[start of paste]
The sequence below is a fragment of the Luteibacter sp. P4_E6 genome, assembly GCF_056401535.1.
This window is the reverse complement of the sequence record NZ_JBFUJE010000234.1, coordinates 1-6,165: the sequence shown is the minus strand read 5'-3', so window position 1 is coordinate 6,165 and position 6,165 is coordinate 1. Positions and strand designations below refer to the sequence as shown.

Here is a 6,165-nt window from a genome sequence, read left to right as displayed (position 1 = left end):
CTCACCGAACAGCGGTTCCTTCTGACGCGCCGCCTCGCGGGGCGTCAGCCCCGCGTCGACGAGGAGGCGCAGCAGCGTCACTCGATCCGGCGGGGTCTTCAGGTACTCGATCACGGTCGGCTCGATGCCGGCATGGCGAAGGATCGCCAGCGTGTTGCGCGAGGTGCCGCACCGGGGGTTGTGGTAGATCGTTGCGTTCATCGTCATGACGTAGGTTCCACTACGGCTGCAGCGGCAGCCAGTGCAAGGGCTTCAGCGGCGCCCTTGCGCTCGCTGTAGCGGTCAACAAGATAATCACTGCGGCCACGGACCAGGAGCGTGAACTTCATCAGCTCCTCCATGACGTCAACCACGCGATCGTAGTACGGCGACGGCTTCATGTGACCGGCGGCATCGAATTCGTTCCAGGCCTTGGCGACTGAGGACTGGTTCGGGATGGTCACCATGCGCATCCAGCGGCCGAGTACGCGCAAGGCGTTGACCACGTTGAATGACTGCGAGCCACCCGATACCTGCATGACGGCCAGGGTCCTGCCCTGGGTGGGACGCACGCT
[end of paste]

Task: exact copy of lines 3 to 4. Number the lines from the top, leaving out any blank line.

Here is a 6,165-nt window from a genome sequence, read left to right as displayed (position 1 = left end):
CTCACCGAACAGCGGTTCCTTCTGACGCGCCGCCTCGCGGGGCGTCAGCCCCGCGTCGACGAGGAGGCGCAGCAGCGTCACTCGATCCGGCGGGGTCTTCAGGTACTCGATCACGGTCGGCTCGATGCCGGCATGGCGAAGGATCGCCAGCGTGTTGCGCGAGGTGCCGCACCGGGGGTTGTGGTAGATCGTTGCGTTCATCGTCATGACGTAGGTTCCACTACGGCTGCAGCGGCAGCCAGTGCAAGGGCTTCAGCGGCGCCCTTGCGCTCGCTGTAGCGGTCAACAAGATAATCACTGCGGCCACGGACCAGGAGCGTGAACTTCATCAGCTCCTCCATGACGTCAACCACGCGATCGTAGTACGGCGACGGCTTCATGTGACCGGCGGCATCGAATTCGTTCCAGGCCTTGGCGACTGAGGACTGGTTCGGGATGGTCACCATGCGCATCCAGCGGCCGAGTACGCGCAAGGCGTTGACCACGTTGAATGACTGCGAGCCACCCGATACCTGCATGACGGCCAGGGTCCTGCCCTGGGTGGGACGCACGCT